South African soldiers were deployed overnight to tackle gangs targeting and killing foreigners after at least seven people died in a wave of anti-immigrant violence.
Dozens of military police surrounded a central Johannesburg hostel housing mainly South Africans that police raided as a helicopter hovered above.
Inside the hostel, police moved from one floor to another conducting searches while residents lay facedown in the corridors.
On the streets of the neighborhood, soldiers stood in groups of six, positioned within a few meters of each other.
Police in the economic capital of Johannesburg and in the port city of Durban had in recent days struggled to contain mobs who have targeted migrants from Zimbabwe, Malawi, Mozambique and other African countries over the last three weeks.
The government has vowed to crack down on the unrest, but the decision to put soldiers on the streets overnight Tuesday to Wednesday came after two nights of relative quiet in both cities.
"We come in as the last resort, the army will serve as a deterrent," Defense Minister Nosiviwe Mapisa-Nqakula told reporters earlier on Tuesday.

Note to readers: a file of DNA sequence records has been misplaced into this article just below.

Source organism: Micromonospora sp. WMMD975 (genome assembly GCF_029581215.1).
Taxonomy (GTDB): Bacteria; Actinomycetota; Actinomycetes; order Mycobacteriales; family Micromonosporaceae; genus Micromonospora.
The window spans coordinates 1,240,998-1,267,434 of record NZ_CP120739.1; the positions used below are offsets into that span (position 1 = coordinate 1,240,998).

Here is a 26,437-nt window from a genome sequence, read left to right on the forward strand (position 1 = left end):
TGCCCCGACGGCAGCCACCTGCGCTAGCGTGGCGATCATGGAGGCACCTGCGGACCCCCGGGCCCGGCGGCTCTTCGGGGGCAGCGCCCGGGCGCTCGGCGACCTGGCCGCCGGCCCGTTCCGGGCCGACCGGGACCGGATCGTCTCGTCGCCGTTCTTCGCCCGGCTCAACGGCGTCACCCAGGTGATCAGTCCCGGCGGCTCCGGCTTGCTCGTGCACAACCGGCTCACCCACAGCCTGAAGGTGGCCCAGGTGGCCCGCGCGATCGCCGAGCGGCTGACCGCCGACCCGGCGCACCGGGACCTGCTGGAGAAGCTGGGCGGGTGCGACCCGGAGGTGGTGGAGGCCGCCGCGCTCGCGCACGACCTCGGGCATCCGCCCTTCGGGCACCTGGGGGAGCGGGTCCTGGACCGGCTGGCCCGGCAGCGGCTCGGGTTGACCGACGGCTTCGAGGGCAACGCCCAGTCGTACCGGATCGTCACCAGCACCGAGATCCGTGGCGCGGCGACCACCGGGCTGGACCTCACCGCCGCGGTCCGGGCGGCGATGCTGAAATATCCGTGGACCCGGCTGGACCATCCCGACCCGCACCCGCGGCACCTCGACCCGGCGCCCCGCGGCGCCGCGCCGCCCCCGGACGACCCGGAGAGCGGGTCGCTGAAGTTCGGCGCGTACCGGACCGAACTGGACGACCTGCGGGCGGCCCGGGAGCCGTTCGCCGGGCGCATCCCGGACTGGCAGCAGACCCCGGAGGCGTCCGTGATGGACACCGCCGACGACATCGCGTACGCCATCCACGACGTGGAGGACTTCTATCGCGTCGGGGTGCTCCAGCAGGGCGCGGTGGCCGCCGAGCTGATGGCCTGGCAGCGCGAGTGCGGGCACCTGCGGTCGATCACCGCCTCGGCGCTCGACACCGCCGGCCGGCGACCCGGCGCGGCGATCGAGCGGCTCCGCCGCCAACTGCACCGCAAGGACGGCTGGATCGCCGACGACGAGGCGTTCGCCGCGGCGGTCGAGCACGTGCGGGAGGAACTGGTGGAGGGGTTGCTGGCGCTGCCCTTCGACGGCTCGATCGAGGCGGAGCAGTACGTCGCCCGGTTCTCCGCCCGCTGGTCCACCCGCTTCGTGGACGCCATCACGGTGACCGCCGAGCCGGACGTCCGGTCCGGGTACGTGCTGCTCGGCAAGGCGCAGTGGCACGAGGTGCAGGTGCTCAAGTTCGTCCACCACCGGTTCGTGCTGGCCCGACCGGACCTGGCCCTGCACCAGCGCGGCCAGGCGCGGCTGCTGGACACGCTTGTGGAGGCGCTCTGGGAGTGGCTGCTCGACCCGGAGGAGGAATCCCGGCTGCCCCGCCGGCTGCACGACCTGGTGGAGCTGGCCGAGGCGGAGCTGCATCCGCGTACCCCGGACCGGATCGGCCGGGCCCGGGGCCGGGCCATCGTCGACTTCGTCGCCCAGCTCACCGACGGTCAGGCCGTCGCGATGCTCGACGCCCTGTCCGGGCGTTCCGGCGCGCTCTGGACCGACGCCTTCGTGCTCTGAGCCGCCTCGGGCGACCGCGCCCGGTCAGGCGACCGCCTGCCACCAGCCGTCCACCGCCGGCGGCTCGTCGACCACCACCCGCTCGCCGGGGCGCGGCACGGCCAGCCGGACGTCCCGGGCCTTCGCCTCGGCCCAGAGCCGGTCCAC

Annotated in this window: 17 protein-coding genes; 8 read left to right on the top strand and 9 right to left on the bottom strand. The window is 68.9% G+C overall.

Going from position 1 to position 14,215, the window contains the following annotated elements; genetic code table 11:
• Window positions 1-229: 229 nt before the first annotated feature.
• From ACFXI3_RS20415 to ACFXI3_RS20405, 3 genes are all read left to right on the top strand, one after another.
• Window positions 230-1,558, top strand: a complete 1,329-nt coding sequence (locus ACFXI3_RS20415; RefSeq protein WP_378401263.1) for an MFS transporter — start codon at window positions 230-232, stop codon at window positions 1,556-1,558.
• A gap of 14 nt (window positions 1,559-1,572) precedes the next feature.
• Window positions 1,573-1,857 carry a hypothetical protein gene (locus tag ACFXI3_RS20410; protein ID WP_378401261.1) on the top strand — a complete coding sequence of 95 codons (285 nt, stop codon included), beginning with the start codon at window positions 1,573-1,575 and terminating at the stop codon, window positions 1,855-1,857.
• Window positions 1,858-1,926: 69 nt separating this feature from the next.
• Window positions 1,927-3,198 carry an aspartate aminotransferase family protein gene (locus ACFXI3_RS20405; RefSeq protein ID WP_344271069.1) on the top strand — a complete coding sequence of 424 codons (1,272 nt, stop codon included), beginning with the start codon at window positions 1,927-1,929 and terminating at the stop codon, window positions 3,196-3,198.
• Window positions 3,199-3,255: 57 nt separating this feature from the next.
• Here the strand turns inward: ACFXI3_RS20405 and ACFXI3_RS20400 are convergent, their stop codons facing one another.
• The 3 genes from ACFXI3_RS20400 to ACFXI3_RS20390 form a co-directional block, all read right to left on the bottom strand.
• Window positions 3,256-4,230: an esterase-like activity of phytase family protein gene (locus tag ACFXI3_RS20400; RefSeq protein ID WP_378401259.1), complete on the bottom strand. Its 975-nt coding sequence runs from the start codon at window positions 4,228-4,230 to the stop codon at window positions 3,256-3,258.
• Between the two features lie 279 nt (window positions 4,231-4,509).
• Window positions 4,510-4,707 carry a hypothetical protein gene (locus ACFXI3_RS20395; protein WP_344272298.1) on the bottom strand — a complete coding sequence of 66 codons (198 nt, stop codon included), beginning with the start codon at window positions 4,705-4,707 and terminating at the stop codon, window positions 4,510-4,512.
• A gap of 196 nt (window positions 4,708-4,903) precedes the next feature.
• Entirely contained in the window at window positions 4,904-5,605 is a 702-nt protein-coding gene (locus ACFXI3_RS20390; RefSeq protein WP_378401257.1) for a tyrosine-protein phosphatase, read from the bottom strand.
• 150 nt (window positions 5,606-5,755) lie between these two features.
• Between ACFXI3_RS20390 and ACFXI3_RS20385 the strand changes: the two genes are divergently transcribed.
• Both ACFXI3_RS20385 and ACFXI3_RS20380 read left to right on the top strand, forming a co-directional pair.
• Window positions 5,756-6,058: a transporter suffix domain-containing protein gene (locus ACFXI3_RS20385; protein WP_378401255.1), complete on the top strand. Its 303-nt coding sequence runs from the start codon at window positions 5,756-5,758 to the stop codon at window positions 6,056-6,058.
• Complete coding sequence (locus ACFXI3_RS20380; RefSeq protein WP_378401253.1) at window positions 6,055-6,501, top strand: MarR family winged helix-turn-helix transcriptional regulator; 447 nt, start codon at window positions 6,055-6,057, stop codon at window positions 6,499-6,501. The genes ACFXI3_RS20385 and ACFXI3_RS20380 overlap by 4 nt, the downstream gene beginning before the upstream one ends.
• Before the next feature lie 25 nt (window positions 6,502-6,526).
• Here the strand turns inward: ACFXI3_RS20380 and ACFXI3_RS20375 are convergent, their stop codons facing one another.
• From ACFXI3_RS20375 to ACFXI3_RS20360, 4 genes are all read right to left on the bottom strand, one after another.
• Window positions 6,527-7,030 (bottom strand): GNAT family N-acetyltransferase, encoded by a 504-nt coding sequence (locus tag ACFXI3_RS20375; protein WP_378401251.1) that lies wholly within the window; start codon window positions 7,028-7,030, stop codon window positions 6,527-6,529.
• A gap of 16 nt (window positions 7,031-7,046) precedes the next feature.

"Now we are deploying because there is an emergency."
The spate of attacks has revived memories of xenophobic bloodshed in 2008, when 62 people were killed in Johannesburg's townships, tarnishing South Africa's post-apartheid image as a "rainbow nation" of different groups living in harmony.
The South African army was deployed to restore order in the 2008 unrest, and was also used against violent strikers in 2012.
Mapisa-Nqakula said troops were being sent to volatile areas in Johannesburg, and also to KwaZulu Natal province, of which Durban is the capital.
The South African National Defense Force said in a statement that it would "not stand by and watch whilst innocent lives are being threatened".
Zulu King Goodwill Zwelithini denied on Monday he had triggered the outbreak of xenophobic hatred in a speech last month when he blamed immigrants for rising crime and said they must leave South Africa.
South African police officers and troops of the South African Defense Force raid the Jeppie hostels in the Jeppestown district of Johannesburg late on Tuesday. South African soldiers will be deployed to tackle gangs hunting down and killing foreigners, officials said on Wednesday, after at least seven people died in a wave of anti-immigrant violence. Mujahid Safodien / Agence France-Presse
(China Daily 04/23/2015 page12)